It kind of amazes me that no one seems to be formatting with hanging indents, which is what print publishers do with lines that are too long for a printed page. There are even protocols for hanging indents for long lines when some of the lines are indented (usually less of an indent). There's actually a whole listserv devoted to w3 specifications for poetry, but none of the people there seem to have heard about the hanging indent either (it is a tab / spacing problem that is difficult to conquer).

Sticking with images (scans), like google ebooks still do, works for me -- you can magnify them or shrink them if the size is tough, and the text isn't altered. Admittedly, I like to have both -- the image, unaltered, of the page, and full access to all the letters. But I don't have a problem with the "artifact of the codex" for poetry. I mean, if they are art works, they're images anyway, and one of those things that's supposed to distinguish poetry is its *intended* appearance....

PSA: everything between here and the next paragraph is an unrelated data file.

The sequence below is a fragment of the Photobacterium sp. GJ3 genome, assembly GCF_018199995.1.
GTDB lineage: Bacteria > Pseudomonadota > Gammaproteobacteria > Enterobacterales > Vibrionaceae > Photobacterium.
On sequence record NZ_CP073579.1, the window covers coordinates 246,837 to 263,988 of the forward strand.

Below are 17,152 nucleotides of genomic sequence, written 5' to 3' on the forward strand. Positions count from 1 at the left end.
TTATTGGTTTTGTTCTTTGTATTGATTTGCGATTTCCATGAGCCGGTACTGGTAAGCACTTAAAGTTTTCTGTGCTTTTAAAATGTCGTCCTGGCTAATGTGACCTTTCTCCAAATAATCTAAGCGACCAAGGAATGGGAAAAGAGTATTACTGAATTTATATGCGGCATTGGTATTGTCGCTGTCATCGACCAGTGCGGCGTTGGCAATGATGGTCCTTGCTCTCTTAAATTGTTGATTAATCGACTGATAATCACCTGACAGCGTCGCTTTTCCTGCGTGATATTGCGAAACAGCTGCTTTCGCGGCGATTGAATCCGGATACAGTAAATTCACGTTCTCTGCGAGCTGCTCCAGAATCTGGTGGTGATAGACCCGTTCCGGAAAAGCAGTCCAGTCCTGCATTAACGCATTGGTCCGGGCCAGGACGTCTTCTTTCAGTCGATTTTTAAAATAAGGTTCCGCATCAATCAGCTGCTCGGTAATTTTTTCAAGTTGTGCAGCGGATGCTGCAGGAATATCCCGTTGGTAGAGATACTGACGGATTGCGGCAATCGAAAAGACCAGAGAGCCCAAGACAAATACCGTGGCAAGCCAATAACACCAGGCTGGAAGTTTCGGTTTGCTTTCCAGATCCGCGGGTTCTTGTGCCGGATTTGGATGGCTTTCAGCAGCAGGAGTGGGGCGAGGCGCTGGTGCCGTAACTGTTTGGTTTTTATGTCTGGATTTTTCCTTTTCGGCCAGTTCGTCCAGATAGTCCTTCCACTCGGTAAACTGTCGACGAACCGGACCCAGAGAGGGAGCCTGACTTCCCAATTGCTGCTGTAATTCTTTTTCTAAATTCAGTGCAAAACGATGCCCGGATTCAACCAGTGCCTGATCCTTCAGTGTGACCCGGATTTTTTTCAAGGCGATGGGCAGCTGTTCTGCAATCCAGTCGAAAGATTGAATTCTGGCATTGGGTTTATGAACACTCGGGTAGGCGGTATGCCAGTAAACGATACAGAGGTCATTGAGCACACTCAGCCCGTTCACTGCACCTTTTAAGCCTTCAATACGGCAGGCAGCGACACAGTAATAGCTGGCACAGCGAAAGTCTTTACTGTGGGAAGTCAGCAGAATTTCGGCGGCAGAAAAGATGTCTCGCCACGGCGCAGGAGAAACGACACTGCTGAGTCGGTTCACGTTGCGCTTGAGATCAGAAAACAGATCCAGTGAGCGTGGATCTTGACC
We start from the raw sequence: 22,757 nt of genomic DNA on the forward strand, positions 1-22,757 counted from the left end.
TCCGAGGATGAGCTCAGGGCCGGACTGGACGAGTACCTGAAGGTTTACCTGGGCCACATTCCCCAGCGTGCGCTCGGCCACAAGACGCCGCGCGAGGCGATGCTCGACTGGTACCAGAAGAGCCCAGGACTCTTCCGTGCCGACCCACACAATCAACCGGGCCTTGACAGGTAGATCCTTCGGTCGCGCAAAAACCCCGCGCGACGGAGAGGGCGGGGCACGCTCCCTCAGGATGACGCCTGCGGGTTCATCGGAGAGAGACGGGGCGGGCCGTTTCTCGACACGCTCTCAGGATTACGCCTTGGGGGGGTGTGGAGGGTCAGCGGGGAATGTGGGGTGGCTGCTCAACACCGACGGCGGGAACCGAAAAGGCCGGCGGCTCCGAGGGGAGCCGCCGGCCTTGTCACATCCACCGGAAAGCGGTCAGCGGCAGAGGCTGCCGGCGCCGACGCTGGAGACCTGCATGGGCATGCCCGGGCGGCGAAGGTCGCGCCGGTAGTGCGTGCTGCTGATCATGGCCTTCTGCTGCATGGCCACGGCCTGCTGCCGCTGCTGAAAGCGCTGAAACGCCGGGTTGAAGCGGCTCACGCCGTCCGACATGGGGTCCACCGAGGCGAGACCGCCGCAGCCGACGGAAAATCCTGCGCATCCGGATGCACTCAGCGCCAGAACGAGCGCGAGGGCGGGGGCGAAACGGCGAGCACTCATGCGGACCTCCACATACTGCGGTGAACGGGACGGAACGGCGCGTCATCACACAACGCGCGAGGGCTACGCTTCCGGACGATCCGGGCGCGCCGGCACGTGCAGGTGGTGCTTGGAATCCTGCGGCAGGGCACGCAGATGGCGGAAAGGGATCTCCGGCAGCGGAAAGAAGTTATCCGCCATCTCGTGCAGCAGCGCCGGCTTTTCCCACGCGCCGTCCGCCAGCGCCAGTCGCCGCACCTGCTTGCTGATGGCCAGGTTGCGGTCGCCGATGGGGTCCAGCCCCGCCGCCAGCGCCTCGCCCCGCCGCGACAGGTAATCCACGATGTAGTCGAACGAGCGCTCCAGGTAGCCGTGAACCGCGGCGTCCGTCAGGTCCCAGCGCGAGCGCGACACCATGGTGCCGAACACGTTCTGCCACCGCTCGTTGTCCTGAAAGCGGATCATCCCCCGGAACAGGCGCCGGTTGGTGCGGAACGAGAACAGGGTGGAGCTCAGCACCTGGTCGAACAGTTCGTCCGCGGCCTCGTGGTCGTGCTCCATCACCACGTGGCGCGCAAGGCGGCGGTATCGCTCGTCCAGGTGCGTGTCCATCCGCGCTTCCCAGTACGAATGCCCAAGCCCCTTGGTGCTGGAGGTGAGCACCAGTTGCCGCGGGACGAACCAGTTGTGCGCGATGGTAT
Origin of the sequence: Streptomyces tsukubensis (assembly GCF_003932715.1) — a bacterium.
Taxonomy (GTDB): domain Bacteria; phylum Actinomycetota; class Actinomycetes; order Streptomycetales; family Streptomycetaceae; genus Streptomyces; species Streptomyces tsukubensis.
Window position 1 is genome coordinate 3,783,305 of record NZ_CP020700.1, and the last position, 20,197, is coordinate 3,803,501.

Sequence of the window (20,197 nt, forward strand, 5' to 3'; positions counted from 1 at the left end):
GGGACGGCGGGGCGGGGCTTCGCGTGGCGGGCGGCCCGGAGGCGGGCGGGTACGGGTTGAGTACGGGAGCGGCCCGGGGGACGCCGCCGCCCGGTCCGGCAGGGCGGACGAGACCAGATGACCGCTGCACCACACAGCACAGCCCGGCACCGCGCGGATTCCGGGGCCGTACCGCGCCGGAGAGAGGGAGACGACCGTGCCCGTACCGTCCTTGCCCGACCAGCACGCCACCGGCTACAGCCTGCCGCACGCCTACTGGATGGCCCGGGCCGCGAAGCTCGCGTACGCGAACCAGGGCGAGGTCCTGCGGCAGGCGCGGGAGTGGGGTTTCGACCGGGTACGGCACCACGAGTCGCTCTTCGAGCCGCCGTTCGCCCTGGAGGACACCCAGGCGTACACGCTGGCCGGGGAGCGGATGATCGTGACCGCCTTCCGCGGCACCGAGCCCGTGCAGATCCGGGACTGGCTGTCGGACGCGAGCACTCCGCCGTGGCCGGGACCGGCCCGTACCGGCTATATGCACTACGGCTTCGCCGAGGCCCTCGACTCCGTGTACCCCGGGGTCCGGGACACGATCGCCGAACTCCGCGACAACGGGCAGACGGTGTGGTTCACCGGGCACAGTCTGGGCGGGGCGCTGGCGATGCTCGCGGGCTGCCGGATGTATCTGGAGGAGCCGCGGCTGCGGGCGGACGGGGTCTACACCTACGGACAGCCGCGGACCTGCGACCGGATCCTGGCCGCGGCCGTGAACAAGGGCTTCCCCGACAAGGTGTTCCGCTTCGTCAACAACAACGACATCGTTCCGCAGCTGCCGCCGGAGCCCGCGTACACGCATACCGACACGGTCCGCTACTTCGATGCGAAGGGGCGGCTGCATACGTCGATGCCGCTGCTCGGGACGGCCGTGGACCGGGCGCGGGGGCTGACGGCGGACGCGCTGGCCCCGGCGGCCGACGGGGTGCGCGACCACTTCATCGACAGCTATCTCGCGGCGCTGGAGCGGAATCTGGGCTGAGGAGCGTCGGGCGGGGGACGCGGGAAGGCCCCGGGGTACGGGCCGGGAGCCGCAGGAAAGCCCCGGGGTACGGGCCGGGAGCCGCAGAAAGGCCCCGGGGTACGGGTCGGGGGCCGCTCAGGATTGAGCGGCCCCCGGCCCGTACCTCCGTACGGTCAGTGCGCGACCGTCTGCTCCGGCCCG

oh yes -- to switch from form to form to see something -- that's it -- that's closer to transposition without being the same but just the same sort of idea -- hit it with a different seive
thinking briefly on annie finch's idea of "multiformalism" this morning, together with my idea of "transposition"

in systems (and a poem is a little system, or a piece of one (if it is a serial poem, say), or a version or release or iteration of one), one thing you have to consider is the formalism of your approach to the system; if it is a little poem, will it bludgeon it to death and cost a lot of irrelevant effort and overhead to use a very formal process, or will something important occur as the output?

well, in this case, learning how to make a system properly is a good -- if you're writing the poem to learn to write poems, then a certain amount of formalism may be a benefit -- not immediately but to systems down the line -- but in a piece of something else, you want just the right amount of formalism -- never done a use case, and got some hairy reqs? do the cases, and see where the chips fall -- or shlep the cases through the process if they've been getting abandoned as early lifecycle decoration during data modelling --

so, too, ... lost track

opportunities for disruption and variation seem -- not just offered by form by also by semantics, by grammar, by subject matter (being multidimensional)